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Navigating the evolving treatment landscape in mTNBC: What are the key considerations for clinical practice today?

  • Downloads including slides are available for this activity in the Toolkit
Learning Objectives

After watching this activity, participants should be better able to:

  • Evaluate clinical evidence for the use of immune checkpoint inhibitors (ICIs) in PD-L1-positive mTNBC in the first-line setting and its applicability to clinical practice
  • Translate the latest clinical evidence for approved and emerging antibody–drug conjugates (ADCs) for patients with mTNBC into current and future clinical practice
  • Outline the potential for targeted therapy with poly (ADP-ribose) polymerase (PARP) inhibitors in the BRCA-mutated TNBC treatment landscape

In this activity, Prof. Peter Schmid, a breast cancer specialist, and Dr Marleen Kok, a medical oncologist, discuss the evolving treatment landscape in the management of metastatic triple negative breast cancer (mTNBC). They consider the mechanisms of action, the current clinical efficacy evidence for immune checkpoint inhibitors (ICIs), antibody–drug conjugates (ADCs) and poly (ADP-ribose) polymerase (PARP) inhibitors, and how to personalize treatment. The discussion is guided by pre-canvassed questions provided by the breast cancer clinical community.

This activity is jointly provided by USF Health and touchIME. read more

Target Audience

This activity has been designed to meet the educational needs of oncologists, including breast cancer specialists involved in the management of triple negative breast cancer.


USF Health adheres to the Standards for Integrity and Independence in Accredited Continuing Education. All individuals in a position to influence content have disclosed to USF Health any financial relationship with an ineligible organization. USF Health has reviewed and mitigated all relevant financial relationships related to the content of the activity. The relevant financial relationships are listed below. All individuals not listed have no relevant financial relationships.


Prof. Peter Schmid discloses: Advisory board or panel fees from AstraZeneca, Bayer, Boehringer Ingelheim, Celgene, Eisai, Merck, Novartis, Pfizer, Puma Biotechnology and Roche. Grant/research support from Astellas, AstraZeneca, Genentech, Novartis, OncoGenex, Roche and Medivation.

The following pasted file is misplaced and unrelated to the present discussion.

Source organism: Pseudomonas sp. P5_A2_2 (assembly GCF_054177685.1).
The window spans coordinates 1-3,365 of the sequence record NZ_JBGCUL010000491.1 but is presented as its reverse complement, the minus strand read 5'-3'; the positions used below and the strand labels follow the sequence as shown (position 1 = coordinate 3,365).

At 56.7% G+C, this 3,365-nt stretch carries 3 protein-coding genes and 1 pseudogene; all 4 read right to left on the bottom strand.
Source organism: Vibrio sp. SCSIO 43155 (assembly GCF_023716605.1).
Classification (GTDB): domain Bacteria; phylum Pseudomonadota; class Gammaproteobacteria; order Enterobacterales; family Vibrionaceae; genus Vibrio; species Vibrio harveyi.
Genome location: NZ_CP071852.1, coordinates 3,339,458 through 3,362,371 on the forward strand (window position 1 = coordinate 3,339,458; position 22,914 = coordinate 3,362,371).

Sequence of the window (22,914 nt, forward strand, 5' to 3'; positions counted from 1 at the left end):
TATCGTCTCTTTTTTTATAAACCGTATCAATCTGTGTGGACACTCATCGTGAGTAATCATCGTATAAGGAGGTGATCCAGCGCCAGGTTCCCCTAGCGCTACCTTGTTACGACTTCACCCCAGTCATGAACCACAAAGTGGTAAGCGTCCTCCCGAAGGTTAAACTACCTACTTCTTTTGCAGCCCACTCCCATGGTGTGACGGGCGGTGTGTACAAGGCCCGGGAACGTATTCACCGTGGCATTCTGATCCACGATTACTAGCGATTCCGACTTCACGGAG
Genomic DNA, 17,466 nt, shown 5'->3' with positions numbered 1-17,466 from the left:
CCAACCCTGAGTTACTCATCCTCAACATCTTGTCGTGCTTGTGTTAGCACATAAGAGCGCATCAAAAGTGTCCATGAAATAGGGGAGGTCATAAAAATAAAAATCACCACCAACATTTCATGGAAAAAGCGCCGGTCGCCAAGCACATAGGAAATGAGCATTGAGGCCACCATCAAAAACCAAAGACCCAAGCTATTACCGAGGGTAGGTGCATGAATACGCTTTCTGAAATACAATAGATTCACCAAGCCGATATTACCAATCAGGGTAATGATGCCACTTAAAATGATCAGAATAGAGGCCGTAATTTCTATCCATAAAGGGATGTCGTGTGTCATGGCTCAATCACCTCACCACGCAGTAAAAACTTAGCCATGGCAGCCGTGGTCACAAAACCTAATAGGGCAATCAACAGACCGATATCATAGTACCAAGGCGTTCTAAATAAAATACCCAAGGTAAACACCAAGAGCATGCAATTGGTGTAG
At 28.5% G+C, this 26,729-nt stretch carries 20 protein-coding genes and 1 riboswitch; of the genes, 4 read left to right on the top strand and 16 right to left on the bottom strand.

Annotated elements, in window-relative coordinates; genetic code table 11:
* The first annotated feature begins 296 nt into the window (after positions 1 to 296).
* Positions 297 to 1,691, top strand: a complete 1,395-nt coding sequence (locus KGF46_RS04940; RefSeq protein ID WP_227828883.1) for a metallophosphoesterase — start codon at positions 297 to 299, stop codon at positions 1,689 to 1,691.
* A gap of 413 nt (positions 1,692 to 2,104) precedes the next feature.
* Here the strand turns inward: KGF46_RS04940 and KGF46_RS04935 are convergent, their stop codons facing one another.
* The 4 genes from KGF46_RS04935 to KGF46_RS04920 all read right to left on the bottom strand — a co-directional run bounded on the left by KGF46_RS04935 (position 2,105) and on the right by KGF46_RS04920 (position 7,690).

Dr Marleen Kok discloses: Advisory board or panel fees from AstraZeneca, Bristol Myers Squibb, Daiichi Sankyo, Merck Sharp & Dohme, and Roche. Speaker’s bureau from Gilead Sciences; Bristol Myers Squibb and Roche (relationships terminated).

Content reviewer

Kaitlin Hendrix, MSN, APRN, AOCNP has no financial interests/relationships or affiliations in relation to this activity.

Touch Medical Directors

Holly Gilbert-Jones and Kathy Day have no financial interests/relationships or affiliations in relation to this activity.

USF Health Office of Continuing Professional Development and touchIME staff have no financial interests/relationships or affiliations in relation to this activity.

Requirements for Successful Completion

In order to receive credit for this activity, participants must review the content and complete the post-test and evaluation form. Statements of credit are awarded upon successful completion of the post-test and evaluation form.

If you have questions regarding credit please contact



This activity has been planned and implemented in accordance with the accreditation requirements and policies of the Accreditation Council for Continuing Medical Education (ACCME) through a joint providership of USF Health and touchIME. USF Health is accredited by the ACCME to provide continuing medical education for physicians.

USF Health designates this enduring material for a maximum of 1.0 AMA PRA Category 1 CreditTM.  Physicians should claim only the credit commensurate with the extent of their participation in the activity.

The European Union of Medical Specialists (UEMS) – European Accreditation Council for Continuing Medical Education (EACCME) has an agreement of mutual recognition of continuing medical education (CME) credit with the American Medical Association (AMA). European physicians interested in converting AMA PRA Category 1 CreditTM into European CME credit (ECMEC) should contact the UEMS (

Advanced Practice Providers

Physician Assistants may claim a maximum of 1.0 Category 1 credits for completing this activity. NCCPA accepts AMA PRA Category 1 CreditTM from organizations accredited by ACCME or a recognized state medical society.

The AANPCP accepts certificates of participation for educational activities approved for AMA PRA Category 1 CreditTM by ACCME-accredited providers. APRNs who participate will receive a certificate of completion commensurate with the extent of their participation.